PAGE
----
Today is six months since my mother’s passing on August 24 from a suddenly appearing aggressive brain cancer. I normally wouldn’t focus on stuff here that’s so personal, but perhaps my working out of some of these things may be helpful to folks in similar situations or who know people affected in this way.
Even though it’s been half a year, it’s still hard to figure out just how to process her loss. There’s not been any clear emotional “release” for me in the mourning. Watching other people mourn, I get the impression that I’m supposed to have big emotions (not that anyone has said anything to me about it), but I suspect that perhaps my incongruity here is because the processing has no obviously linear path to follow. I’m beginning to have a few ideas as to why this is.
The first thing that occurred to me is that this is partly because it’s been some 11 years since I lived near my parents. And while some adult children are on the phone with their parents every day, I’ve just never been that way. My mother hasn’t been a daily part of my life in a long time. So her loss for me is more as an unavailable presence than as a present loss.
There is also the difficulty of being a clergyman. One of the odd things I experienced while in Colorado both for my final visit with my mother and then later for her funeral was the feeling of multiple internal “hooks” being pulled at once. On the one hand, I was her son and also a brother, nephew, cousin, etc., and experiencing the events in those ways, but also all my training and experience with death as a priest came to the fore. Especially since there was no one present acting as a priest (I’m honestly not sure what the norms surrounding impending death are for my parents’ church), I often got the feeling that I needed to be the one in the room who was emotionally steady and providing context, etc.
At first, I tried to separate out these two roles, familial and clerical, but then I realized that that would have been pretense on my part. I’m still all those things. I didn’t need to try to pastor my mother or family, but I also didn’t need to try to pretend that I haven’t already seen a lot of death.
All told, though, I think it makes it harder to process for me in the long term, because like most clergy I’m now well-practiced in the skill (and it is a skill) of getting through death in the short term without breaking down.
What may be the most difficult, though, is that my experience at processing death has been almost entirely within the context of the Orthodox Church. Prior to my conversion to Orthodoxy, I didn’t go to many funerals, and no one really close to me had died. All that really only started after my 1998 reception into Orthodoxy. So for me, dying, death, funerals, memorials, etc., are all Orthodox and liturgical.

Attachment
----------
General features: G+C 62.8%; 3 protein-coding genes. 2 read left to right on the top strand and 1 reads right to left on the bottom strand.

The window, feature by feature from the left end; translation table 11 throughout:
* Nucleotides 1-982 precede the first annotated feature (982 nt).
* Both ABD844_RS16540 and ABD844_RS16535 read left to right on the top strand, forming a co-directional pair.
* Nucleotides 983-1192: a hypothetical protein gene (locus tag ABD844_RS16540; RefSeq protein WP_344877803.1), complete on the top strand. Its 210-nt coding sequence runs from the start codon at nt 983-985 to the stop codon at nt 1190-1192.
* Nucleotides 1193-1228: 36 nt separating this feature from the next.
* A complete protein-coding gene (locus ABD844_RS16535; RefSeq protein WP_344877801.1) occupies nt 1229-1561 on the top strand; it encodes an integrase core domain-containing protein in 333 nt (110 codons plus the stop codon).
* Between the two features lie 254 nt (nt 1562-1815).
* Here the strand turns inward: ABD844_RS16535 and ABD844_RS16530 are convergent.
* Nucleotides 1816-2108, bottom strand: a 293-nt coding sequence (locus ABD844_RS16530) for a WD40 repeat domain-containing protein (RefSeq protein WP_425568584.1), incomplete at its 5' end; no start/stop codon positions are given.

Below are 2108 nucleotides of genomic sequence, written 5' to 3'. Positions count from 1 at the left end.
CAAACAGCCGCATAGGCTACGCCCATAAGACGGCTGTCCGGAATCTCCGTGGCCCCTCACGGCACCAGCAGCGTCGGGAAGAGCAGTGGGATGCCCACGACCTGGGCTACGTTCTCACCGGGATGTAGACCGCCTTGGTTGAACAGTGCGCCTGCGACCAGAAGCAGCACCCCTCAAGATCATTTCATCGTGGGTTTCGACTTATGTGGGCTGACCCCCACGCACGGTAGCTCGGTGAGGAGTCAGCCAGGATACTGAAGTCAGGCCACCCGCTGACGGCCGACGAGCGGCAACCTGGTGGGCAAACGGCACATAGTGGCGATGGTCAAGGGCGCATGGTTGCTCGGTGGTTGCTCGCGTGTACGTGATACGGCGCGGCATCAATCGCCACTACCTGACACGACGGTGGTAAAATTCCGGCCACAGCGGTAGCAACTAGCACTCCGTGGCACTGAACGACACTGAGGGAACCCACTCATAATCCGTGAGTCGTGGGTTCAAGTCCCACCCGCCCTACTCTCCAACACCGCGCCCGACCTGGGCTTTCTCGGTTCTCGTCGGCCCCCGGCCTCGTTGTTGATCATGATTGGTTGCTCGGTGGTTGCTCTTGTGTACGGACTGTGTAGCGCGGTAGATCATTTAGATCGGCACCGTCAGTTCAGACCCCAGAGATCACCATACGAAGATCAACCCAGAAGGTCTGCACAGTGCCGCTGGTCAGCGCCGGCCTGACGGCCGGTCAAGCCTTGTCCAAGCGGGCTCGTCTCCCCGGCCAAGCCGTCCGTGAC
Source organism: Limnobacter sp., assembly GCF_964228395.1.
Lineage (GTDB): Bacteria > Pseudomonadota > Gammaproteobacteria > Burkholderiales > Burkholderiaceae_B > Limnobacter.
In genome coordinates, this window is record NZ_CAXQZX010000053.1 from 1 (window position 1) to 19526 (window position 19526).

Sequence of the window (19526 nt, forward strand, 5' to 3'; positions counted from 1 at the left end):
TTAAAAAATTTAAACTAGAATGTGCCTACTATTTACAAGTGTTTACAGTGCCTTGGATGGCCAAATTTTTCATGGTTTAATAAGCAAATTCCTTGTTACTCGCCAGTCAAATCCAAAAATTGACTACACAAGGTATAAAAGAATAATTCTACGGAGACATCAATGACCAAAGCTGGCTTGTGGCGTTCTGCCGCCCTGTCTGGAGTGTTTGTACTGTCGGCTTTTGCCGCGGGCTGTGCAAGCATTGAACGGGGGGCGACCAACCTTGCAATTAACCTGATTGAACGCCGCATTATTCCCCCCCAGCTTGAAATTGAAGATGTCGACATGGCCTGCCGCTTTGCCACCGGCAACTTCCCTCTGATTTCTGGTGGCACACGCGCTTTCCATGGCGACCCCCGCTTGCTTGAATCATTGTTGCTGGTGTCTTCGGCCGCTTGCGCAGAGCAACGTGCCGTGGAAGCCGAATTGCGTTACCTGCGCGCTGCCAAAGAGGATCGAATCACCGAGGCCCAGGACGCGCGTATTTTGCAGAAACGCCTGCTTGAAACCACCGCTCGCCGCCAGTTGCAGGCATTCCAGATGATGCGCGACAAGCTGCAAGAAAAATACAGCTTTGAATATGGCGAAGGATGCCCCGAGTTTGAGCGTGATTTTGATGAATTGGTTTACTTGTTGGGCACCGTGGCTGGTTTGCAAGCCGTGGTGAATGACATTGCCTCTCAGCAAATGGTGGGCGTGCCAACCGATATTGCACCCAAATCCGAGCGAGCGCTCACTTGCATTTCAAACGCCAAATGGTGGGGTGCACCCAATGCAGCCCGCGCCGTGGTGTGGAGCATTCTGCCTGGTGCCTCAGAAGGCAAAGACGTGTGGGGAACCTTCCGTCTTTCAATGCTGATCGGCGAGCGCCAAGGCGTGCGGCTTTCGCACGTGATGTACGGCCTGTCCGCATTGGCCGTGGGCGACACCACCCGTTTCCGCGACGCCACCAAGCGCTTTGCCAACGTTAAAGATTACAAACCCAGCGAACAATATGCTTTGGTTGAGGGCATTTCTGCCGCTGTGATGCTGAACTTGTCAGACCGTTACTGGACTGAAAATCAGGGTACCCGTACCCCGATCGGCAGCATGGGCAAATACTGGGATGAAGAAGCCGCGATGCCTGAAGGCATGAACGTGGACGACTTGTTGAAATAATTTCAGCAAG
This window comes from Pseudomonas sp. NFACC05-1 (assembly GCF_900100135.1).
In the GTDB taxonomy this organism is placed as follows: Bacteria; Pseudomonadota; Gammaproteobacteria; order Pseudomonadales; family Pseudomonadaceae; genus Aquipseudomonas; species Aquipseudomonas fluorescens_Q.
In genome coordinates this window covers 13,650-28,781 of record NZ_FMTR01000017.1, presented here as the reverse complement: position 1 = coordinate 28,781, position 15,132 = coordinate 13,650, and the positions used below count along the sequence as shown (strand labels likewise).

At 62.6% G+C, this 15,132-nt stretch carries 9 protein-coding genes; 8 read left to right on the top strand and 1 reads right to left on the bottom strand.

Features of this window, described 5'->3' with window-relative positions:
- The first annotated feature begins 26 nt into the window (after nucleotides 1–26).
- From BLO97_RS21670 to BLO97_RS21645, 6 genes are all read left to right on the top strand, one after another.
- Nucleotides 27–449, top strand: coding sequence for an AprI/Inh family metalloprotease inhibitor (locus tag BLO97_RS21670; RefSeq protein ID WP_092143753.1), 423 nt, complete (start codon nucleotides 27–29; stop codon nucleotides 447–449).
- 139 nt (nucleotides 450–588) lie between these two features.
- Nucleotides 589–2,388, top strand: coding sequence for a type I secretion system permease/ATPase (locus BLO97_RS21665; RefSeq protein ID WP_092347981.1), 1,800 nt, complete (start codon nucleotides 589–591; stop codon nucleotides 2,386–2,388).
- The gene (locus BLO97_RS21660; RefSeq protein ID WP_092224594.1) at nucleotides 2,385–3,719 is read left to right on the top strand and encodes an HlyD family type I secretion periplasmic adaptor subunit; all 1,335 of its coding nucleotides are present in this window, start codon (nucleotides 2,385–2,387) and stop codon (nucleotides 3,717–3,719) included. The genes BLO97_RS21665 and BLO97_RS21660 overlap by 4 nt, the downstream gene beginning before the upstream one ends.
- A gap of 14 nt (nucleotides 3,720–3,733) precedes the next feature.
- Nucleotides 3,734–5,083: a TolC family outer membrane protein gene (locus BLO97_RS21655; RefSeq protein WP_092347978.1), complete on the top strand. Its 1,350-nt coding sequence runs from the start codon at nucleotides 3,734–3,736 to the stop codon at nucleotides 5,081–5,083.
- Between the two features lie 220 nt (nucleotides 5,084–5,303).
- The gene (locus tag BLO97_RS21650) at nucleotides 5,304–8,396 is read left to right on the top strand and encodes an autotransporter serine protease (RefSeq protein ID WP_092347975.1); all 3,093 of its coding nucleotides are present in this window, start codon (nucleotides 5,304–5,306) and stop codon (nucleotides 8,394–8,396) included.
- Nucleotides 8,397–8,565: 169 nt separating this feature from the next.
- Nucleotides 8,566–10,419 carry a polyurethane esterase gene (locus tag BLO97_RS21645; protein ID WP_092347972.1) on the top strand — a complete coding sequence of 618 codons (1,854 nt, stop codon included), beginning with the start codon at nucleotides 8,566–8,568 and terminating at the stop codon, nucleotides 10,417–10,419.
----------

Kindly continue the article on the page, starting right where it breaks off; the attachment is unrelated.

But with my mom, the process of her death was only slightly touched by the Orthodox tradition, in that it was brought to bear in the prayers that I myself provided at her bedside, when I took my turn speaking briefly at her funeral, and then again at her graveside. While I wouldn’t intrude upon what was the norm for her church, I did find myself wanting something more. So my sense of what death normally looks like, especially in terms of the accompanying prayer, didn’t quite line up with what took place in Colorado last summer. That is not to offer any criticism — it was all meaningful and appropriate — but this is my experience of how to work through all these things.
All that said, the touchstone of the experience for me which not only brings all these concerns and complications together but also provides a roadmap for continuing the mourning process throughout the rest of life (mourning never really ends) are words that my mother spoke again and again to any who came near her during her final weeks:
The love of God is beyond all measure.
God is saying something to you. He has so much for you to do. It’s very important for you to listen.
In the Orthodox tradition, we pray often for “a Christian ending to our life, and a good defense at the fearful judgment seat of Christ.” It is clear to me that my mother had the first. Who could ask for more than an ending so filled with love and a clear message of hope?
As for the second, I hope very much that my mother will help to provide my own defense when that great and fearful day comes.
May your memory be eternal, Mom. May you pray for us as we pray for you.